Pretentious food snobs – how not to alienate your normal friends

Now this might come as a bit of a shock to hard-core foodies, but not everyone shares their enthusiasm for the culinary arts. Some (but I guess not many) may have noticed that non-foodie friends are not as available as they used to be, since you became enlightened into things of the palate.

If you have realised that you are seeing less of your old friends then there is still hope. However, I guess that many of you are in denial, being totally absorbed in Michelin stars and molecular gastronomy.

So here are a few suggestions that foodies might like to take on board so as not to end up boring your old mates into chosen isolation.

1. Don’t invite your friends to read your blog or follow your Twitter account.
Unless they are interested in dining out or celebrity chefs, then it is best that you restrict your blog and Twitter account to your foodie friends. Believe me, your normal friends will discuss your restaurant reviews behind your back and poke fun of your obsession.

2. Let your friends make their own choice from the menu
Firstly, understand this, your normal friends will not be dining out for the food alone. For them it is the whole package and this will include the company of others . So even if you have eaten there before and the lamb is the best in the world, let them make their own choice without the benefit of your experience. If they ask, then that is a different matter.

Additionally, realise that for a lot of normal people, the rule of diminishing returns applies. So don’t be upset if they want a wine from the lower end of the wine list. Not everyone is going to get excited over a Pichon Baron. Don’t even offer to buy a bottle to share with everyone, that is insulting.

3. Do not correct pronunciation of food or food terms.
So what if your friend says “sousse videe” it is really not important and you are just reinforcing the fact that you are a conceited twat. Also if someone uses the wrong glass or piece of cutlery, it doesn’t need to be pointed out. The food will still taste the same whichever fork you use.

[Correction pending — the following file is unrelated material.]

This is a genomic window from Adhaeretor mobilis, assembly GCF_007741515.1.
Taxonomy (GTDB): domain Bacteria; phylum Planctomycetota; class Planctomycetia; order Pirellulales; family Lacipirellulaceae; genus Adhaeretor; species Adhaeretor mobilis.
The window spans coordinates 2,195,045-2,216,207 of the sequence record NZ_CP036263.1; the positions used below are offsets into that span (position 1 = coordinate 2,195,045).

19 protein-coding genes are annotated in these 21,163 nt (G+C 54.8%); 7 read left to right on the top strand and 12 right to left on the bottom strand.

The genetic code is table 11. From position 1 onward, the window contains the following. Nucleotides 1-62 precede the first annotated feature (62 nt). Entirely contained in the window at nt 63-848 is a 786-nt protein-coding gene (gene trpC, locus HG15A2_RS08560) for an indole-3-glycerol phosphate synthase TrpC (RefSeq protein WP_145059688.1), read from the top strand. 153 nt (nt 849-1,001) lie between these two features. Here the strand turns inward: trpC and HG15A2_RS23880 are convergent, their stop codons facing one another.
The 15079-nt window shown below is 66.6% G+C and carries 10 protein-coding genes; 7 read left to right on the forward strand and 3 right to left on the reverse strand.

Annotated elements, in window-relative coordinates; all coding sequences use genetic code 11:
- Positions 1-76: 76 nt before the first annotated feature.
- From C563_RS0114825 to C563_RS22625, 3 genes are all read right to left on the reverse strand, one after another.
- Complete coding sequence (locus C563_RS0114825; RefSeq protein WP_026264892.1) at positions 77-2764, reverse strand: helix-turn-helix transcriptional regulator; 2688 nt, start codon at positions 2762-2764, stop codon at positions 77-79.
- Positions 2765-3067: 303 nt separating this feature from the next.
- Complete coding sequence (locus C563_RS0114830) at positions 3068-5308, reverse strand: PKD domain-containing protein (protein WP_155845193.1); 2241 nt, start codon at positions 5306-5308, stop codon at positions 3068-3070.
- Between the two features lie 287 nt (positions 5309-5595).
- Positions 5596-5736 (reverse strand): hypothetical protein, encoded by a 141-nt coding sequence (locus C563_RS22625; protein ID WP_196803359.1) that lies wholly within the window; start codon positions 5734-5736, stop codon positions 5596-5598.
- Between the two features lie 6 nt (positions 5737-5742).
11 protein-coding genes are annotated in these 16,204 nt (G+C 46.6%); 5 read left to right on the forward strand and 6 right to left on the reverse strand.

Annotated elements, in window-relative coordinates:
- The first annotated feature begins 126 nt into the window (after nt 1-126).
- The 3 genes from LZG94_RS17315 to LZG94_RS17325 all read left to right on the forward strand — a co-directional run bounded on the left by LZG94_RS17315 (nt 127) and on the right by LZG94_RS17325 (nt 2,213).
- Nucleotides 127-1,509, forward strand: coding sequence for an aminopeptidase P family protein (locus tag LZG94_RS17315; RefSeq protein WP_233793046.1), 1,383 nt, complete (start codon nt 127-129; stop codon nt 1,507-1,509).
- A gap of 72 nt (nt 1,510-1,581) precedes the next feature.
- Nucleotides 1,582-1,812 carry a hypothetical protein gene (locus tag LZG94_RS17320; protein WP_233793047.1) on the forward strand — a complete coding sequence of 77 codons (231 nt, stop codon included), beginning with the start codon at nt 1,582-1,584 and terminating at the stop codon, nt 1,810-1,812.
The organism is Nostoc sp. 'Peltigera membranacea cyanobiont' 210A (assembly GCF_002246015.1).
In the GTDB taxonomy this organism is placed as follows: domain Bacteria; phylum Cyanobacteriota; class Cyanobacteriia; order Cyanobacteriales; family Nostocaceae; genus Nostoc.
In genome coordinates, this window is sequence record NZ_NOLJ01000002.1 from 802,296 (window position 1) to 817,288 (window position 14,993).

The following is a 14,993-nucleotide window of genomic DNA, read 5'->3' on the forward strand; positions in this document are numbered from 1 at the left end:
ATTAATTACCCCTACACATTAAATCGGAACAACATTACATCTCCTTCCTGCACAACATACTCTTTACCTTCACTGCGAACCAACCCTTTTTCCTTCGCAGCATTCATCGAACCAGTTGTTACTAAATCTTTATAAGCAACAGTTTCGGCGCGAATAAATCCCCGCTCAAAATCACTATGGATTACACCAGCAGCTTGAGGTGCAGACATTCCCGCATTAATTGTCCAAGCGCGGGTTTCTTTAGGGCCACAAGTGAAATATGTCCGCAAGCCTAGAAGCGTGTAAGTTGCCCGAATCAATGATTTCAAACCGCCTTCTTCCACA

4. Don’t poo-poo chain restaurants or plain cooking
Sometimes nothing other than a Big-Mac with fries will hit the spot, especially after a night on the beer. Or a plain bacon sandwich with white ready-cut bread. So don’t go into a sulk if your mates want to go for a MacDonalds and you really want is to pay four times the amount for a designer burger.

5. Don’t refer to celebrity chefs by their Christian name
Unless of course you are best buddies (very unlikely). It is obsequious to say “Gordon” instead of “Gordon Ramsey” on the strength that you actually saw him getting into a taxi in Hospital Road when you were leaving and he smiled at you. No one will be impressed – they will just see you as a sycophant.

6. Don’t let money influence choices
Not everything that is expensive is good. I hate caviar and some truffles smell like a wet dog to me. I once had the most amazing vegetable curry in a back street restaurant that cost £3.50. So, just because it is expensive, doesn’t mean it is “the best thing ever and I really must have some.” OK?

7. Don’t bang on about the source of certain foods
So what if Colton Bassett is the best Stilton available, to a lot of people it is just mouldy cheese and you are just showing off.

Well that is a fairly extensive list, but I am sure that some of you will have more – please share them.

3 thoughts on “Pretentious food snobs – how not to alienate your normal friends

  1. Hey – I got here by Googling “I hate food snobs”. Love the blog. I also hate the way some of my friends have become foodie snobs. Keep up the writing.

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